[size=45]For his part, the Director of the Climate Change Division in the Kirkuk Environment Directorate, Dr. Muhammad Khader, speaks about some of the factors that exacerbated the environmental situation in the country, including, according to what he said: “The destruction caused by successive wars and the materials, weapons, and mines they left behind, as Iraq has become a suitable environment.” To study the impact of armed conflicts on the environment, in addition to the construction of massive dams in violation of the laws by the countries bordering Iraq and their adoption of unfair policies, which caused the exacerbation of environmental problems as a result of high levels of salinity and drought.” He also considered that the population increase had put pressure on natural resources.[/size]
    [size=45]Regarding the government plan to combat climate change, Khader explained during his talk to (Al Mada), that “Iraq is working on preparing the national adaptation plan in cooperation with the United Nations and with funding from the Green Climate Fund, and it is one of the basic plans for government work,” noting that its goal is to achieve “ Flexibility for all fragile sectors and finding effective means to sustain water sources and address water scarcity and deterioration, for a maximum period of three years.”[/size]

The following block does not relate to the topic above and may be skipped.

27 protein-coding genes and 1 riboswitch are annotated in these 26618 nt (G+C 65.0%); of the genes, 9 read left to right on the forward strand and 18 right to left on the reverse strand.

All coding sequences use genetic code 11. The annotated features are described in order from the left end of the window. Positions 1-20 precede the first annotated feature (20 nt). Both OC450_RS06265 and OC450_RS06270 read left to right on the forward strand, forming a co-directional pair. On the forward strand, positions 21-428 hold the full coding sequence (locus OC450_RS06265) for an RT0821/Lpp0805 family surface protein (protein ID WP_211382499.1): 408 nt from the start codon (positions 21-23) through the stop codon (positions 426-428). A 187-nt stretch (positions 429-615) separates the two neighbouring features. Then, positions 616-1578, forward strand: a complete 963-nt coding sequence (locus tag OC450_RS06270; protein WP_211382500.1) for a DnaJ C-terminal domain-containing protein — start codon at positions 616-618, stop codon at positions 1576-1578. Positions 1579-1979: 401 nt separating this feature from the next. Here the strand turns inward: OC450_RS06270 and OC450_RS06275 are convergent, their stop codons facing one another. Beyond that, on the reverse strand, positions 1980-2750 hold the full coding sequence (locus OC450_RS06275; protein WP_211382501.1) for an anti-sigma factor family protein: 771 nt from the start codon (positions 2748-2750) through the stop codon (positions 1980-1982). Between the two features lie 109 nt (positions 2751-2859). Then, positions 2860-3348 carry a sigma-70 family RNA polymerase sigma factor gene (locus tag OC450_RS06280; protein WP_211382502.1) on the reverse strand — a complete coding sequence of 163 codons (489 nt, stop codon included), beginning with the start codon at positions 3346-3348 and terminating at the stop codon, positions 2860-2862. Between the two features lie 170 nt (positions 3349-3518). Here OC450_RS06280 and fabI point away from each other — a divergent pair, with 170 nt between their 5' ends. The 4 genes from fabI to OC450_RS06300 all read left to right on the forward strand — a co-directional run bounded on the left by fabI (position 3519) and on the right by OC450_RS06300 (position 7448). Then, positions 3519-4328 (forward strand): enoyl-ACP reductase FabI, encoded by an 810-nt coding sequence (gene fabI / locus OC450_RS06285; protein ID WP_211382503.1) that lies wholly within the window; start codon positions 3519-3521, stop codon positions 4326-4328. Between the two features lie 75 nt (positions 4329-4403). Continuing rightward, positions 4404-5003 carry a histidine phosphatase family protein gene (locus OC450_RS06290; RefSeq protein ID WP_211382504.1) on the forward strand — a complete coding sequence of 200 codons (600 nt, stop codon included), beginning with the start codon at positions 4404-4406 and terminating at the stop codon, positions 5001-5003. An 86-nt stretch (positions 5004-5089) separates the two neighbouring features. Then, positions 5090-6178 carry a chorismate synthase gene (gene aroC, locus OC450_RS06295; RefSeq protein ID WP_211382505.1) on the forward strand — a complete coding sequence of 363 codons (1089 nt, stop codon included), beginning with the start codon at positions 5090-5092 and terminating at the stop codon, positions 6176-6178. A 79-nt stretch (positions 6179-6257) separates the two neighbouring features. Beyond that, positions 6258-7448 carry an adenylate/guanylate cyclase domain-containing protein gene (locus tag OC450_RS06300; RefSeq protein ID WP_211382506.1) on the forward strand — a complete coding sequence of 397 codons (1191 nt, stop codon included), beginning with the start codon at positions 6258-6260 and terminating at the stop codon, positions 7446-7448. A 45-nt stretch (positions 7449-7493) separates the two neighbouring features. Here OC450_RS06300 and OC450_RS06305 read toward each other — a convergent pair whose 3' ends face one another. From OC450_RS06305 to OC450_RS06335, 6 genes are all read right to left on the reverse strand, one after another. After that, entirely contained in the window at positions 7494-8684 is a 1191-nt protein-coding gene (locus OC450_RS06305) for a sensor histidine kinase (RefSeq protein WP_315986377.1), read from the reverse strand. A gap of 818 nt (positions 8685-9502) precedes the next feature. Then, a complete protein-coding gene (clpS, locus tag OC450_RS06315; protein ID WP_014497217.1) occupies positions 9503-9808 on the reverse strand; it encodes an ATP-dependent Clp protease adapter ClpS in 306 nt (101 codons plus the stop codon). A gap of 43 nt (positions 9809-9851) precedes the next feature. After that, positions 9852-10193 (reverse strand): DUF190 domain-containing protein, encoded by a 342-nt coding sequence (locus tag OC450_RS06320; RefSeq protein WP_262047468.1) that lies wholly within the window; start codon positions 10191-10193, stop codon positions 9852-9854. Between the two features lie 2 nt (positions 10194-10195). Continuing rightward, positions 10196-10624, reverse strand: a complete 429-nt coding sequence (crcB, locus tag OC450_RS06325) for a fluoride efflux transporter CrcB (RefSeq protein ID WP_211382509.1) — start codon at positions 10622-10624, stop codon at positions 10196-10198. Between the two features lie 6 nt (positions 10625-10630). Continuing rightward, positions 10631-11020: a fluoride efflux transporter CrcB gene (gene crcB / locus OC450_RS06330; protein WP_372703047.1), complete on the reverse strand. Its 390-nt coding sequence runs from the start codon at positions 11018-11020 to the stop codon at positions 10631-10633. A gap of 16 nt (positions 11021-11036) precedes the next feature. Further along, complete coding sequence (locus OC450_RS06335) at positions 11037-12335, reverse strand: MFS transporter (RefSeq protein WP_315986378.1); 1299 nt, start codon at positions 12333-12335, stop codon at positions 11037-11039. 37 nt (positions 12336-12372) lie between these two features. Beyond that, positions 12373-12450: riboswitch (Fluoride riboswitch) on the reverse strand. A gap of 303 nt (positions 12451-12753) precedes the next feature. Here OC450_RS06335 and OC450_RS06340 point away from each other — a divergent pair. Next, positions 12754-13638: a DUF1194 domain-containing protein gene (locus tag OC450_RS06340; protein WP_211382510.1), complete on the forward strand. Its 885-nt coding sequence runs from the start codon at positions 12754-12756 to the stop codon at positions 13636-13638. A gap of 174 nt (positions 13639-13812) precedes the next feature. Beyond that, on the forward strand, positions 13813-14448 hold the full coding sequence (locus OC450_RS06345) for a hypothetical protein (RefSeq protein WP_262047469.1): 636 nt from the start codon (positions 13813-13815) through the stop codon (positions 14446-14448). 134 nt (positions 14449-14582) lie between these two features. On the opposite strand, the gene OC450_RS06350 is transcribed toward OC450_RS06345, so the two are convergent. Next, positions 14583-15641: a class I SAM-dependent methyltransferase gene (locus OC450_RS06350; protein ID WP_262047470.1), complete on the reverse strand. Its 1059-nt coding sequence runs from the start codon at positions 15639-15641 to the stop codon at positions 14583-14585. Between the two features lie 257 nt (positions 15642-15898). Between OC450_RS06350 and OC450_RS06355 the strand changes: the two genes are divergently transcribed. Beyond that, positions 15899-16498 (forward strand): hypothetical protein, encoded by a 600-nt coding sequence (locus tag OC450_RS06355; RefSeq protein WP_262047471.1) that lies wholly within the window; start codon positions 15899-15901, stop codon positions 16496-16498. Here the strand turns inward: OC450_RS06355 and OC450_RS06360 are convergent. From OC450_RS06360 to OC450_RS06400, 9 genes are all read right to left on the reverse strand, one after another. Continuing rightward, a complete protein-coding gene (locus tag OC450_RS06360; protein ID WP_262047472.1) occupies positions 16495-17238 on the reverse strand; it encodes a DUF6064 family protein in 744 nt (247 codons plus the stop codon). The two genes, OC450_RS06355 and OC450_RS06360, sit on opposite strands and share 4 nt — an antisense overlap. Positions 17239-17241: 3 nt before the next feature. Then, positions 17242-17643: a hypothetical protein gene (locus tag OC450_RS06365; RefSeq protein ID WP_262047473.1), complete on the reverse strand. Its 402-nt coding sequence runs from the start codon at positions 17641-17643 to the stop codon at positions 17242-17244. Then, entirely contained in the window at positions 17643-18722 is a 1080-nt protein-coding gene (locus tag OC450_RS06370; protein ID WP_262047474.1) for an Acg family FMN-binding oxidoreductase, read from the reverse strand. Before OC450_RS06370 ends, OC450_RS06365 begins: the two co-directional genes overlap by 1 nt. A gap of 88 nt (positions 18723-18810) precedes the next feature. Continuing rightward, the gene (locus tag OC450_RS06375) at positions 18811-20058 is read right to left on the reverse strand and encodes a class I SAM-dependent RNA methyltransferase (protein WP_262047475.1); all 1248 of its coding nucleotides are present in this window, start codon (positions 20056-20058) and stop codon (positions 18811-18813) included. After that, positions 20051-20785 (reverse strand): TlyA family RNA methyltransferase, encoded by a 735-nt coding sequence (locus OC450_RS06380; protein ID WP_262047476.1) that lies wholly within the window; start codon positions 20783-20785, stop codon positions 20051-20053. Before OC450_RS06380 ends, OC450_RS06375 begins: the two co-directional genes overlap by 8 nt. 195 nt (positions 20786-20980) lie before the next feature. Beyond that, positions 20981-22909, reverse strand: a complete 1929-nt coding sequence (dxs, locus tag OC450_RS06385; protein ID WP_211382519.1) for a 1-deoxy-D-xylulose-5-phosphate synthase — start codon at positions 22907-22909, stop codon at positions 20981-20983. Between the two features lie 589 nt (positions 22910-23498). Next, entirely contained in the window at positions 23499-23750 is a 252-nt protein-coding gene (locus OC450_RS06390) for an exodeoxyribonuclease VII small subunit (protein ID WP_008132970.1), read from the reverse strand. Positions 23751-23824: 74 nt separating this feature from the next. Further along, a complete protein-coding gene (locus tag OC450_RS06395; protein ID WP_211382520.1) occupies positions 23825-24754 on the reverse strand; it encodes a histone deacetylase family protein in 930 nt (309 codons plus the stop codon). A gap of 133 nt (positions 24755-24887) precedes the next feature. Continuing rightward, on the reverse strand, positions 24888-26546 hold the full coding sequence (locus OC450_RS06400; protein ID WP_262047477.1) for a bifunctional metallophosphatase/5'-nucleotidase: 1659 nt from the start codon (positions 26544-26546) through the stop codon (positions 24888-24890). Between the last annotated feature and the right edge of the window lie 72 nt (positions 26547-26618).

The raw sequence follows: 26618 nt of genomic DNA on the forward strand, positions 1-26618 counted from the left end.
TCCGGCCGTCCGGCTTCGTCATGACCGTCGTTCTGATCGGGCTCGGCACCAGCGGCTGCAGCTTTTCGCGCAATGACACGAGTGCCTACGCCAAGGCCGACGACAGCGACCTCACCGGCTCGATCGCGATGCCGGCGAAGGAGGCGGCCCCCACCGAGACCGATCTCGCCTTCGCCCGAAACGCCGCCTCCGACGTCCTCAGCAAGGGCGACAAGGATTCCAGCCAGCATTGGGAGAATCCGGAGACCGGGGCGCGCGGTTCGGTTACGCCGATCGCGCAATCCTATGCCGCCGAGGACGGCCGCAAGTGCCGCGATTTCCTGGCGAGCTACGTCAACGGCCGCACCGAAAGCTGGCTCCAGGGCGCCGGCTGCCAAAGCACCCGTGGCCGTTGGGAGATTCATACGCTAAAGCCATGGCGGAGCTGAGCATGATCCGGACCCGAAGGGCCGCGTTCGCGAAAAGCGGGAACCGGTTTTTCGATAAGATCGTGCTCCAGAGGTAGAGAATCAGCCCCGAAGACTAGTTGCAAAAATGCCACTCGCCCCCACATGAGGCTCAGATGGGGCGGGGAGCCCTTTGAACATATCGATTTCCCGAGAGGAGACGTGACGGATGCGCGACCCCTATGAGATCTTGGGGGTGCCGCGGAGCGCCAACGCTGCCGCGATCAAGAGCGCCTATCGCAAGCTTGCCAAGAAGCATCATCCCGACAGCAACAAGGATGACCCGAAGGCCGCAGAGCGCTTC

[size=45]He acknowledges the need to create regional and international cooperation to enable Iraq to “establish healthy systems that are resistant to difficult conditions, and to protect human health and biodiversity.” By implementing its nationally determined contributions for the period from 2021 to 2030, Iraq aspires to achieve an expected reduction of between (1-2) percent of total emissions according to national inventories of greenhouse gases through the national effort and 15% when international financial and technical support is available, according to what the director stated. Environment of Kirkuk.[/size]